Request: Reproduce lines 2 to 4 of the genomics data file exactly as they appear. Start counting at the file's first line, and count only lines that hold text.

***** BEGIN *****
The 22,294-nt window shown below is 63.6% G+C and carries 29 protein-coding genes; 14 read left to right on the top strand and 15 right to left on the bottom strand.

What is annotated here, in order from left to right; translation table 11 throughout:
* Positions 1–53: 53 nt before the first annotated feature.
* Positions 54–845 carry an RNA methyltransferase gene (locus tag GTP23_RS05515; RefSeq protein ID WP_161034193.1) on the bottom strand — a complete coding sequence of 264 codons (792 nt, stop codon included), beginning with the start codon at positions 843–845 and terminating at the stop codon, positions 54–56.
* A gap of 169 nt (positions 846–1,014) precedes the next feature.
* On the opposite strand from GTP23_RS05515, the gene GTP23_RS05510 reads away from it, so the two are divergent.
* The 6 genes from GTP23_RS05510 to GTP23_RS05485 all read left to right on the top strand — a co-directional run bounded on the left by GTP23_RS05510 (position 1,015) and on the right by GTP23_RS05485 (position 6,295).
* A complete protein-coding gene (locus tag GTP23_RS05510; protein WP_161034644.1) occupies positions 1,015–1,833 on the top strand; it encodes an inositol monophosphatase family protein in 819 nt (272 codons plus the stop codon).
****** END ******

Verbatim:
What is annotated here, in order from left to right; translation table 11 throughout:
* Positions 1–53: 53 nt before the first annotated feature.
* Positions 54–845 carry an RNA methyltransferase gene (locus tag GTP23_RS05515; RefSeq protein ID WP_161034193.1) on the bottom strand — a complete coding sequence of 264 codons (792 nt, stop codon included), beginning with the start codon at positions 843–845 and terminating at the stop codon, positions 54–56.